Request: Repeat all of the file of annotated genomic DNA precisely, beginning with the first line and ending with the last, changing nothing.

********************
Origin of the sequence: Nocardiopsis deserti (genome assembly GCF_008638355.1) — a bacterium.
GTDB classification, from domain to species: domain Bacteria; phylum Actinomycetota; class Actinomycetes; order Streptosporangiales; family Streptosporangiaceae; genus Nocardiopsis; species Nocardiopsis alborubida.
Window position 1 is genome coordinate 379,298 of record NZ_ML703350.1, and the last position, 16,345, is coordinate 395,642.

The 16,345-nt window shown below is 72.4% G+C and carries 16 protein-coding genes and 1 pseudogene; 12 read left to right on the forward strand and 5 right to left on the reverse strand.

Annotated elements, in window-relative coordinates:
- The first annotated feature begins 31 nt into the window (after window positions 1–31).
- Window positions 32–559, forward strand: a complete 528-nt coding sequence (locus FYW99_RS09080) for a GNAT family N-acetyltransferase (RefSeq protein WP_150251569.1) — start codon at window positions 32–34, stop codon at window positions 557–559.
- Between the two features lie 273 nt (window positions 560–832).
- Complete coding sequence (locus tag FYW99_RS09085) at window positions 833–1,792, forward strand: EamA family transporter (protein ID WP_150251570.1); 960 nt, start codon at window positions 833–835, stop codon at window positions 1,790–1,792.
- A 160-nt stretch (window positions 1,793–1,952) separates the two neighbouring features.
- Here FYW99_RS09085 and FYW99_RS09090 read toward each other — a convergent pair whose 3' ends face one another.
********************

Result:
Origin of the sequence: Nocardiopsis deserti (genome assembly GCF_008638355.1) — a bacterium.
GTDB classification, from domain to species: domain Bacteria; phylum Actinomycetota; class Actinomycetes; order Streptosporangiales; family Streptosporangiaceae; genus Nocardiopsis; species Nocardiopsis alborubida.
Window position 1 is genome coordinate 379,298 of record NZ_ML703350.1, and the last position, 16,345, is coordinate 395,642.

The 16,345-nt window shown below is 72.4% G+C and carries 16 protein-coding genes and 1 pseudogene; 12 read left to right on the forward strand and 5 right to left on the reverse strand.

Annotated elements, in window-relative coordinates:
- The first annotated feature begins 31 nt into the window (after window positions 1–31).
- Window positions 32–559, forward strand: a complete 528-nt coding sequence (locus FYW99_RS09080) for a GNAT family N-acetyltransferase (RefSeq protein WP_150251569.1) — start codon at window positions 32–34, stop codon at window positions 557–559.
- Between the two features lie 273 nt (window positions 560–832).
- Complete coding sequence (locus tag FYW99_RS09085) at window positions 833–1,792, forward strand: EamA family transporter (protein ID WP_150251570.1); 960 nt, start codon at window positions 833–835, stop codon at window positions 1,790–1,792.
- A 160-nt stretch (window positions 1,793–1,952) separates the two neighbouring features.
- Here FYW99_RS09085 and FYW99_RS09090 read toward each other — a convergent pair whose 3' ends face one another.